By Mallie Jane Kim
The Three Village Central School District Board of Education will have only six members this year, as one member resigned due to a career change making participation impossible.
At an Aug. 23 meeting last Wednesday, BOE president Susan Rosenzweig announced the change, explaining that the former board member in question, Jennifer Solomon, would not be replaced during this term. A special election would cost an estimated $25,000 to $30,000, diverting funds allocated to serve the school children, she explained.
“Each of those dollars that we would have to use for something like that is taken out of the pocket of a child, so that didn’t interest any of us in any way,” she said, adding that appointing someone didn’t seem fair.
The chosen option is to do nothing, keeping the board at six trustees as they aren’t concerned about gridlock. “We all work very collegially and collaboratively together,” Rosenzweig added. “We’re not too worried about the even number.”
Last year was Solomon’s first year of a three-year term, but at a board meeting on April 26, she shared that this outcome was a possibility. During that meeting, a board member read an emailed public comment that mentioned rumors a board member planned to resign after the election, and suggested that person should step down before the election instead to allow the community to choose someone in their place.
At the time, Solomon spoke up. “I suspect the author of that letter is referencing me,” she said, and explained the school district she was working for had cut her position, so she was forced to look for employment elsewhere. “Being on the Three Village Board of Education is a role that I care about deeply, and it’s my intention to continue on the board, provided my circumstances allow me to,” Solomon said.
As Rosenzweig shared at last week’s meeting, Solomon “has taken a position that precludes her from continuing her service to the board.”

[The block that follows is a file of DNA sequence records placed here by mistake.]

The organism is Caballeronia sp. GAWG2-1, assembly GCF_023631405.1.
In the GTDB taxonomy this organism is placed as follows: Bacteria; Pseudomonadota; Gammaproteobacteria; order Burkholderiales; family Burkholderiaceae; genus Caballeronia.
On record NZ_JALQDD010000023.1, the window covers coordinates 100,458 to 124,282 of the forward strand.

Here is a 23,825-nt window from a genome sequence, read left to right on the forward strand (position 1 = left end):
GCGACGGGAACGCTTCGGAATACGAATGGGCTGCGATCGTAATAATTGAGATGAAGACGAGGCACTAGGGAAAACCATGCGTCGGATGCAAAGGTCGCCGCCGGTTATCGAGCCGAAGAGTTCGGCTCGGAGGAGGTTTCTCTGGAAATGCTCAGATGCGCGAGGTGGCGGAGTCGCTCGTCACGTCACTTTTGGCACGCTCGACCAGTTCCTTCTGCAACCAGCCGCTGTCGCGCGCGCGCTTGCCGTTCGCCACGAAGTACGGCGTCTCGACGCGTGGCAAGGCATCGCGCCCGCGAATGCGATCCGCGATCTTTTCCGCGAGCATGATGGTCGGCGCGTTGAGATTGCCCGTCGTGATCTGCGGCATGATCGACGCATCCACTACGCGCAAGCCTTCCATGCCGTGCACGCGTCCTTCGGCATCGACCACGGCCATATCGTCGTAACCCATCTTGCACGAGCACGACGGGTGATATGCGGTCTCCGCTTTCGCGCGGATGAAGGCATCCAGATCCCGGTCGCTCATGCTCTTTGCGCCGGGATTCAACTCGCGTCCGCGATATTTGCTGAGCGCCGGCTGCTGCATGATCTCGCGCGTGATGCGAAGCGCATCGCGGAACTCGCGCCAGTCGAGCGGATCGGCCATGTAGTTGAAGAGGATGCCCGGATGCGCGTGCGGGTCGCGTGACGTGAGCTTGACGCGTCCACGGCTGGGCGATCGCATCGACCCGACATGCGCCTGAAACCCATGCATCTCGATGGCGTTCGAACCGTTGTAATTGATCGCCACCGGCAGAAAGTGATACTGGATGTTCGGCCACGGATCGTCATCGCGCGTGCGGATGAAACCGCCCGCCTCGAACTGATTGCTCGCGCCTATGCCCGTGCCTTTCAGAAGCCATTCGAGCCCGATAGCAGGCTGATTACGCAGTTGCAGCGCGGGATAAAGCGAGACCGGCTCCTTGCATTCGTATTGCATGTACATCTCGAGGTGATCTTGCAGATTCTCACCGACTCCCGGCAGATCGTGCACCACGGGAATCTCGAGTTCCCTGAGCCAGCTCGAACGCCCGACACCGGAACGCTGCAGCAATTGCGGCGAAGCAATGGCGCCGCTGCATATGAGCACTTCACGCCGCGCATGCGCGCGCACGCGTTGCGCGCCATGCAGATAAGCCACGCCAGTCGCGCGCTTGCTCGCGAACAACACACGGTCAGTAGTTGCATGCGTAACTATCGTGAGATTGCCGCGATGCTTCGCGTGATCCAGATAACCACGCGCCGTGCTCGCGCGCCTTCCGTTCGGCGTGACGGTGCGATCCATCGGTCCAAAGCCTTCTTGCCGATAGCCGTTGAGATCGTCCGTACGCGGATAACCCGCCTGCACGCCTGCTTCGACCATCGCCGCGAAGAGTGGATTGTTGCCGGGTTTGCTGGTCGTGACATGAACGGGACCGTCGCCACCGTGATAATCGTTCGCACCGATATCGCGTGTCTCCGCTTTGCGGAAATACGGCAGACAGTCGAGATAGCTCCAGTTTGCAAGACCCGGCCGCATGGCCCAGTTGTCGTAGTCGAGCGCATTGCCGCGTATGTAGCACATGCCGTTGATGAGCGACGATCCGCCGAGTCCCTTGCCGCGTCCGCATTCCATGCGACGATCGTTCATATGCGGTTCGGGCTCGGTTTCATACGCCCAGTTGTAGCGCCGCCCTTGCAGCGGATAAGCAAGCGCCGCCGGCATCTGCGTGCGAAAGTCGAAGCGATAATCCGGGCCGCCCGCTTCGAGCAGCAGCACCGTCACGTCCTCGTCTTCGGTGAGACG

Five excessed teachers recalled
The administration recalled five of the teachers whose positions were previously eliminated due to budgetary issues, according to Superintendent of Schools Kevin Scanlon, in some cases to keep class sizes low in each of the primary schools.
Teacher contracts require the district to keep the average class size in each grade below a certain number, but individual class sizes can vary within that average.
“We don’t want there to be an imbalance between one school and another school,” Scanlon said.
But the administration had to get creative to find that balance. “In order to get to those numbers, it’s not as if there was a magic pot of money,” he said. “We actually had to make cuts in some areas.”
For example, the administration cut three permanent substitute teacher positions — a year-to-year appointment — to make room in the budget to reinstate one section of second grade at Setauket Elementary as well as to help cover costs for special areas, such as physical education, art, health and music.
Scanlon also mentioned the district’s declining enrollment, a concern that spurred ongoing considerations to reorganize the schools, is still happening — but at a slower pace. He said there are 77 fewer students enrolled this year compared to last year; last year’s decline was 140 students and the year prior was over 200.
A major factor in enrollment fluctuation is families moving in and out of the district. According to district data, there are more families in the district this year compared to last, but fewer kids.
“That’s a very unusual thing to contemplate, but it’s just that the families are having less children,” the district superintendent noted. “A family used to have three or four children. They’re now having maybe one or two children.”